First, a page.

From a narrow, metal staircase, Samar, a young woman with a wide, beautiful smile beckons us up.

"Welcome, welcome!" We are given refuge in the three small rooms that house her family: her mother, big bodied and sad, her small nieces and nephews, her brother's wife Hanin, round-faced and pale and six months pregnant.

We sit down on big, overstuffed couches. The women serve us tea I look around at the pine wood paneling that adds soft curves and warmth to the concrete, at the porcelain birds and artificial flowers that decorate a ledge. The ceilings are carefully painted in simple geometric designs.

They have poured love and care into their home, and it feels like a sanctuary.

Outside we can hear sporadic shooting, the deep 'boom' of houses being blown up by the soldiers. But here in these rooms, we are safe, in the tentative sense that word can be used in this place. "Inshallah", "God willing", follows every statement of good here or every commitment to a plan.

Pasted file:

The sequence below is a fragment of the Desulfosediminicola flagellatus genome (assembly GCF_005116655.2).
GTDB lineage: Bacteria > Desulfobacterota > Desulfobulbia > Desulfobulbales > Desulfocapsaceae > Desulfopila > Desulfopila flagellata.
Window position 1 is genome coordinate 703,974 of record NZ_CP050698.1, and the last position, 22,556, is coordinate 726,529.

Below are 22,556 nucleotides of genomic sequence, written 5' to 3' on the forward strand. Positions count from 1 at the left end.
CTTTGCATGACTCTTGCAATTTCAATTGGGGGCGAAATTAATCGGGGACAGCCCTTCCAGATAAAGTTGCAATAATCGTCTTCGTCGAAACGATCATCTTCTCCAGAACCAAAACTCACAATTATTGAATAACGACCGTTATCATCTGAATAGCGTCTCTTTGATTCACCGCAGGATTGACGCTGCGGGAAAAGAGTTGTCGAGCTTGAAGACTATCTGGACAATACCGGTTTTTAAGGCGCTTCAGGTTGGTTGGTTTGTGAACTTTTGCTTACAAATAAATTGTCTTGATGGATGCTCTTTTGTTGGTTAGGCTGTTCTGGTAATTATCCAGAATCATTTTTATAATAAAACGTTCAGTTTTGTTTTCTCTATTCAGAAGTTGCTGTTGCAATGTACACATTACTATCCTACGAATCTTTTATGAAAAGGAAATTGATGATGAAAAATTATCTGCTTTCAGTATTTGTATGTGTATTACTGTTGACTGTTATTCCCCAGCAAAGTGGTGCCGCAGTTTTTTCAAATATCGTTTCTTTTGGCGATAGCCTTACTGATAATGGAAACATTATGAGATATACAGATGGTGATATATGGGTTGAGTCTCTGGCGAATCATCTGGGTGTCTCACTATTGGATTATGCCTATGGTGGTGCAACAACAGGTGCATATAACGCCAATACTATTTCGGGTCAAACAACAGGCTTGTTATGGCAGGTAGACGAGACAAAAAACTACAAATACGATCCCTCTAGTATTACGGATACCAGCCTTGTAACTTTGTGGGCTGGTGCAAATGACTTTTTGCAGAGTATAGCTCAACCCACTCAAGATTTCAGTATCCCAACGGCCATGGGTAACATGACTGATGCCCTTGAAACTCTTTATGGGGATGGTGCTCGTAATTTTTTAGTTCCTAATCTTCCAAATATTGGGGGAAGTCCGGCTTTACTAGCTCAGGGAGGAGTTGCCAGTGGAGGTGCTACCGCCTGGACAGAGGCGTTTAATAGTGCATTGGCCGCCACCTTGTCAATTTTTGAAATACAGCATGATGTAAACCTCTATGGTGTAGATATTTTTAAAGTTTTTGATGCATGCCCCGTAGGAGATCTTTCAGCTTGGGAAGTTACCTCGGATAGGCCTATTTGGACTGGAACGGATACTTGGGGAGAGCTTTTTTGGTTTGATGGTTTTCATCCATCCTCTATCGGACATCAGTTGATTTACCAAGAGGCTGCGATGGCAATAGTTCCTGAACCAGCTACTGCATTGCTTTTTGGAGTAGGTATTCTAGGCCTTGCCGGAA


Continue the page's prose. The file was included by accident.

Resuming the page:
"Yahoud!" the women say when we hear explosions. It is the Arabic word for Jew, the word used for the soldiers of the invading army. It is a word of warning and alarm: don't go down that alley, out into that street.

But no one invades our refuge this night. We talk and laugh with the women.

I have a pocket-sized packet of Tarot cards, and we read for what the next day will bring. Samar wants a reading, and then Hanin. I don't much like what I see in their cards: death, betrayal, sleepless nights of sorrow and regret. But I can't explain that in Arabic anyway, so I focus on what I see that is good.

"Baby?" Hanin asks.
"Babies, yes,"
"Boy? Son?"

The card of the Sun comes up, with a small boy-child riding on a white house. "Yes, I think it is a boy," I say.